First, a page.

And how paper is handled before it's fed into the press can influence the reliability of a print job. "Before printing, acclimate the paper to the climate it is going to be printed in," he says. "Don't go from the truck to the machine if the truck is at 0o and the shop is at 70 degrees."
When printing an e-mail, few people care if some characters occasionally appear distorted or smudged as a result of using mismatched, low-cost, or improperly handled paper. But for a 150-page small run project, "a single flaw ruins the job," says Kurzweil.
While Xerox's scientists say they know 'everything' about the paper sold under their brand, the company doesn't manufacture a single sheet of it. That job is out sourced to a number of mills who manufacture it to Xerox's specifications, says Stephen Simpson, VP for Xerox's document supplies business unit.
Simpson's unit is keeping the mills busy, selling about 1 million tons of cut paper annually, apportioned among 50 categories and 3,000 SKUs. "We go into an account with as much integration as possible," Simpson says. "We aggressively follow up on the install."
At Hewlett-Packard, paper is not as important as ink-jet cartridges, but "it's a close number two," says Dr. Nils Miller, ink-jet ink and media senior scientist at HP, in San Diego. HP devotes about 50 technical staffers to studying paper at its San Diego lab. "We look at the microscopic level to see what is going on, to continually improve image quality, permanence, and durability," Miller says.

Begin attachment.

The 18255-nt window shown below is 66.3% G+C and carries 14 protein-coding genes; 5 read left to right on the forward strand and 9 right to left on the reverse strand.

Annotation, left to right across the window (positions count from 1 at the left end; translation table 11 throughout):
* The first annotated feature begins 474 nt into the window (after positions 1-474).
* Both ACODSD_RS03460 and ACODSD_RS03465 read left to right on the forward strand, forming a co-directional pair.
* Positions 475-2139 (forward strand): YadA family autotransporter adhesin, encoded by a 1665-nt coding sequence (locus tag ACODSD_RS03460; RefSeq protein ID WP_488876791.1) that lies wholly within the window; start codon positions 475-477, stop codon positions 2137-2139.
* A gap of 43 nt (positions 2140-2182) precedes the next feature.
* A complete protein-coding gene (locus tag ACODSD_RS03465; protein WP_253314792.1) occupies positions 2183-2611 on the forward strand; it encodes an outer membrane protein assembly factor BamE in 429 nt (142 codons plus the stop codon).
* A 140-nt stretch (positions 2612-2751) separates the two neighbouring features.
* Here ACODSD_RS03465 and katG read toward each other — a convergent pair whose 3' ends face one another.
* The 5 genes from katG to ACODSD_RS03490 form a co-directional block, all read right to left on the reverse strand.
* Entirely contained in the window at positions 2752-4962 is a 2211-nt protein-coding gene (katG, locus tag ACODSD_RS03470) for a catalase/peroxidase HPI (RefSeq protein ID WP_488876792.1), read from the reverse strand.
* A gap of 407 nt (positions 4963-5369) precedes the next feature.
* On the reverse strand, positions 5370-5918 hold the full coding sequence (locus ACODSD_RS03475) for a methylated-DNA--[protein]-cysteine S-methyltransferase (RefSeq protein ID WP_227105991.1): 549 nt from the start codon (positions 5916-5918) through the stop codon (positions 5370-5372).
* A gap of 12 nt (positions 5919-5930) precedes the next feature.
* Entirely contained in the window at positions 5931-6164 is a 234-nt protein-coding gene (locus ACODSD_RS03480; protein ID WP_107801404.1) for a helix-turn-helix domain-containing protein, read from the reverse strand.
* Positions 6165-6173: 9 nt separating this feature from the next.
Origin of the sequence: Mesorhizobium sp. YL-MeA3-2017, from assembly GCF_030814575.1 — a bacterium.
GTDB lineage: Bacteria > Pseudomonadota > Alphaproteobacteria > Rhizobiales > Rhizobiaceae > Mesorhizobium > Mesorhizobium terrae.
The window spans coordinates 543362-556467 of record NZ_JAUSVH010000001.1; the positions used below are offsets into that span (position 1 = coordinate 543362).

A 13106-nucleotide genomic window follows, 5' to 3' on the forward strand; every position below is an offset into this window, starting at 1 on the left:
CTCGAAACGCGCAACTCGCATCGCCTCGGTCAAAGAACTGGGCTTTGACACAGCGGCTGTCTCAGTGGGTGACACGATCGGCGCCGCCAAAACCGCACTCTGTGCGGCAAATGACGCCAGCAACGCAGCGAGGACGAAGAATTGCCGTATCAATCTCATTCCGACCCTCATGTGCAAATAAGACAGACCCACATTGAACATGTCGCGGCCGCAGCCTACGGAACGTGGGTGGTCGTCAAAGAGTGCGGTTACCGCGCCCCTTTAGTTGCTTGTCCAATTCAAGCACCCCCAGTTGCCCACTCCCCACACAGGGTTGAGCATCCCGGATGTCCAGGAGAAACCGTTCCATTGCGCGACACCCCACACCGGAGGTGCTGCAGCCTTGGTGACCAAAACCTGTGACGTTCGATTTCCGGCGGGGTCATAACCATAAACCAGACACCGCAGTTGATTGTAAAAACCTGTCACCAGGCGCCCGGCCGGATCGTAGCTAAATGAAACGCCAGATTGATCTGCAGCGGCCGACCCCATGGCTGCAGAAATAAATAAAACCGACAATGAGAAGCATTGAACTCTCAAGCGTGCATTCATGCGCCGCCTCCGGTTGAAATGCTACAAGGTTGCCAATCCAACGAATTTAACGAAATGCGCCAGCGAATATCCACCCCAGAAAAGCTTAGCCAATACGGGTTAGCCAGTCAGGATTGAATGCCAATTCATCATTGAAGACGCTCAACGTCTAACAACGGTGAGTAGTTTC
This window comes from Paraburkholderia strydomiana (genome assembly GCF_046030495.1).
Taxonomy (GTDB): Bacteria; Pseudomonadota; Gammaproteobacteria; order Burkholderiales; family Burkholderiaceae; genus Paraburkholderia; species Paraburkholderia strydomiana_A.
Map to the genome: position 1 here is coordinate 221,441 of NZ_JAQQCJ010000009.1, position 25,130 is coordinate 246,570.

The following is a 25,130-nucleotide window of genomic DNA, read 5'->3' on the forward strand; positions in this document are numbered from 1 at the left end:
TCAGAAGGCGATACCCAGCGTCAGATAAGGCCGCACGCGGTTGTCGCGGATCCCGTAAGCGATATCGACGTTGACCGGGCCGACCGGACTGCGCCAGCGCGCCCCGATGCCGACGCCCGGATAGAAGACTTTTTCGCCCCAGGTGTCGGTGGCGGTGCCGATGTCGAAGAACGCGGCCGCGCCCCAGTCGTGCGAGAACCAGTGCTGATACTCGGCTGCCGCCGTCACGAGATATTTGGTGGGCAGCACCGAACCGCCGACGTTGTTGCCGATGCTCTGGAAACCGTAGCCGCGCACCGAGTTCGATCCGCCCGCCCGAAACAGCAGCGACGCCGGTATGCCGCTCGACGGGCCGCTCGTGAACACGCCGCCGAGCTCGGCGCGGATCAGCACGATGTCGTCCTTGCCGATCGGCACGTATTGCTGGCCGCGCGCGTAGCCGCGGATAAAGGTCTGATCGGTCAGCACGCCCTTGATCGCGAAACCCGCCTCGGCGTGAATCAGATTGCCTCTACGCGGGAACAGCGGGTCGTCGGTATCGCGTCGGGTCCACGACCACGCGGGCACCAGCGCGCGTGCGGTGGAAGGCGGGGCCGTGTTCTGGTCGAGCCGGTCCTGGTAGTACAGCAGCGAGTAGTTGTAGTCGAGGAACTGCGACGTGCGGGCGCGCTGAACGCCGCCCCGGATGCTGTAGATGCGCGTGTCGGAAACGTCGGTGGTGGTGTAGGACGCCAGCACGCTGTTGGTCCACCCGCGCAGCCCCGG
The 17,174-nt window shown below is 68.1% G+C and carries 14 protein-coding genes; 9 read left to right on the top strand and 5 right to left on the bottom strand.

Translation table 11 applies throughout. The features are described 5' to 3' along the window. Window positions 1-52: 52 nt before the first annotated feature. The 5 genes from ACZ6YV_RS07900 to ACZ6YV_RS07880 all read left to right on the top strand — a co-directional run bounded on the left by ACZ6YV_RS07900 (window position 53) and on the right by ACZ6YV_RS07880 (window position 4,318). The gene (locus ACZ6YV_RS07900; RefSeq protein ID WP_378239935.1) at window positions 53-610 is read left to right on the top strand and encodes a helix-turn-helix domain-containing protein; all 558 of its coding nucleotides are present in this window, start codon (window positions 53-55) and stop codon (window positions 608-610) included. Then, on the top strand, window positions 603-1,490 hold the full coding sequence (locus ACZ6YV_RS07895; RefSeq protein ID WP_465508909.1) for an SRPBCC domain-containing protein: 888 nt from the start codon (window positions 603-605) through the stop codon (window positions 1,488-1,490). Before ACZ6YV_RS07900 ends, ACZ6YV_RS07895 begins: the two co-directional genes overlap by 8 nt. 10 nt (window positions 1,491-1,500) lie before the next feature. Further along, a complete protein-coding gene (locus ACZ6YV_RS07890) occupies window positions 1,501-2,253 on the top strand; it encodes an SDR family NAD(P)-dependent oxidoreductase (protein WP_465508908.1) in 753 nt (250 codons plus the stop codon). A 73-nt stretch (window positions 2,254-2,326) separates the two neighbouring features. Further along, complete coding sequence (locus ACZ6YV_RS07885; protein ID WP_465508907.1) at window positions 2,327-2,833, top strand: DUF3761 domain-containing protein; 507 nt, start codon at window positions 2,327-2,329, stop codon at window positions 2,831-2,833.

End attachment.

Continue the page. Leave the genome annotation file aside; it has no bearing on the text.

There are 80 characteristics and measurable attributes overall that HP scientists and engineers look at when they examine a sheet of paper. For example, HP tests mechanical properties, looking at friction coefficients measured as paper travels through a printer, and when in contact with other sheets of paper.
"It's really important that paper stays flat, especially in environmental extremes," Miller says. To that end, and like competitor Xerox, HP subjects its papers to torture tests. At 95o and 90% humidity, engineers look for catastrophic failure, he says: "As you get outside the design box, things are more likely to be a bit off."
Both HP and Xerox integrate paper research with other parts of their product design. At Xerox, the paper wizards are literally in the same building as the toner and hardware wizards who are developing new copiers, printers, and on-demand presses. It was precisely this level of close, 'integrated' collaboration that drove development of the company's breakthrough DocuColor iGen3 digital production press.
At HP, while their researchers aren't necessarily physically working in the same room, their paper scientists will collaborate with the ink chemists, and likewise talk to the hardware and software engineers designing HP's printers and presses, to make certain the supply side keeps pace with engineering advancements.